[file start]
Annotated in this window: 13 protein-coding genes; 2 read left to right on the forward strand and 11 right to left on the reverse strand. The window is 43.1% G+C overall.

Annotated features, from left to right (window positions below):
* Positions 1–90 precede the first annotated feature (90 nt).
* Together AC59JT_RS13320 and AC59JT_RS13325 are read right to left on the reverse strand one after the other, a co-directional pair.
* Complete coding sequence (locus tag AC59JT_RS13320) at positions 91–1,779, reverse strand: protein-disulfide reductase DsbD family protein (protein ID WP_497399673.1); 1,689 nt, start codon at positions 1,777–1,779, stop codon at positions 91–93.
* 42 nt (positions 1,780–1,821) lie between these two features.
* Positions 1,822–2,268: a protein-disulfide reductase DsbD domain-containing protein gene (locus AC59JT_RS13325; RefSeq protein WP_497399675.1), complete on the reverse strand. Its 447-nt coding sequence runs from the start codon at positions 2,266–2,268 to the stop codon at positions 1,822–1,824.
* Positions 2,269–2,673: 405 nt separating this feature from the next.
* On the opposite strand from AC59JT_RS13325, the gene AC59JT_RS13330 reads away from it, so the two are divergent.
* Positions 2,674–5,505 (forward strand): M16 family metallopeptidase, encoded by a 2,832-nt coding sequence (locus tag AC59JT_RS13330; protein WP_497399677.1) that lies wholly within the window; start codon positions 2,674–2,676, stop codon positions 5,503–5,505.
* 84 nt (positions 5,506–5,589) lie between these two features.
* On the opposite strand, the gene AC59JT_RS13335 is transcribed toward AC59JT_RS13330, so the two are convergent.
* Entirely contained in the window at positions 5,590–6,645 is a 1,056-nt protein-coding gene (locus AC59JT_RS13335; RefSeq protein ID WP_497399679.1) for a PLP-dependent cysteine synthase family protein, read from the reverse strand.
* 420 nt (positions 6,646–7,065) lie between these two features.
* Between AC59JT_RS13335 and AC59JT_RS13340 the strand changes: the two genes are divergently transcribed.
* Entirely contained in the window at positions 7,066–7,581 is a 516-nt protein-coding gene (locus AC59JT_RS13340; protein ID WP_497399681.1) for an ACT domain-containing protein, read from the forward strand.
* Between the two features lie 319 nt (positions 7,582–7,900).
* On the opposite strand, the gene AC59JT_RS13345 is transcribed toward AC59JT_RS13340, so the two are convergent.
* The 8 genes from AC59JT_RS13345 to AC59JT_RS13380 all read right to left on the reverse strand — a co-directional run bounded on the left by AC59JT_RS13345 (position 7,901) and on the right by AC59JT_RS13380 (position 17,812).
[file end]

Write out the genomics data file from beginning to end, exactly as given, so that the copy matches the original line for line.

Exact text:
Annotated in this window: 13 protein-coding genes; 2 read left to right on the forward strand and 11 right to left on the reverse strand. The window is 43.1% G+C overall.

Annotated features, from left to right (window positions below):
* Positions 1–90 precede the first annotated feature (90 nt).
* Together AC59JT_RS13320 and AC59JT_RS13325 are read right to left on the reverse strand one after the other, a co-directional pair.
* Complete coding sequence (locus tag AC59JT_RS13320) at positions 91–1,779, reverse strand: protein-disulfide reductase DsbD family protein (protein ID WP_497399673.1); 1,689 nt, start codon at positions 1,777–1,779, stop codon at positions 91–93.
* 42 nt (positions 1,780–1,821) lie between these two features.
* Positions 1,822–2,268: a protein-disulfide reductase DsbD domain-containing protein gene (locus AC59JT_RS13325; RefSeq protein WP_497399675.1), complete on the reverse strand. Its 447-nt coding sequence runs from the start codon at positions 2,266–2,268 to the stop codon at positions 1,822–1,824.
* Positions 2,269–2,673: 405 nt separating this feature from the next.
* On the opposite strand from AC59JT_RS13325, the gene AC59JT_RS13330 reads away from it, so the two are divergent.
* Positions 2,674–5,505 (forward strand): M16 family metallopeptidase, encoded by a 2,832-nt coding sequence (locus tag AC59JT_RS13330; protein WP_497399677.1) that lies wholly within the window; start codon positions 2,674–2,676, stop codon positions 5,503–5,505.
* 84 nt (positions 5,506–5,589) lie between these two features.
* On the opposite strand, the gene AC59JT_RS13335 is transcribed toward AC59JT_RS13330, so the two are convergent.
* Entirely contained in the window at positions 5,590–6,645 is a 1,056-nt protein-coding gene (locus AC59JT_RS13335; RefSeq protein ID WP_497399679.1) for a PLP-dependent cysteine synthase family protein, read from the reverse strand.
* 420 nt (positions 6,646–7,065) lie between these two features.
* Between AC59JT_RS13335 and AC59JT_RS13340 the strand changes: the two genes are divergently transcribed.
* Entirely contained in the window at positions 7,066–7,581 is a 516-nt protein-coding gene (locus AC59JT_RS13340; protein ID WP_497399681.1) for an ACT domain-containing protein, read from the forward strand.
* Between the two features lie 319 nt (positions 7,582–7,900).
* On the opposite strand, the gene AC59JT_RS13345 is transcribed toward AC59JT_RS13340, so the two are convergent.
* The 8 genes from AC59JT_RS13345 to AC59JT_RS13380 all read right to left on the reverse strand — a co-directional run bounded on the left by AC59JT_RS13345 (position 7,901) and on the right by AC59JT_RS13380 (position 17,812).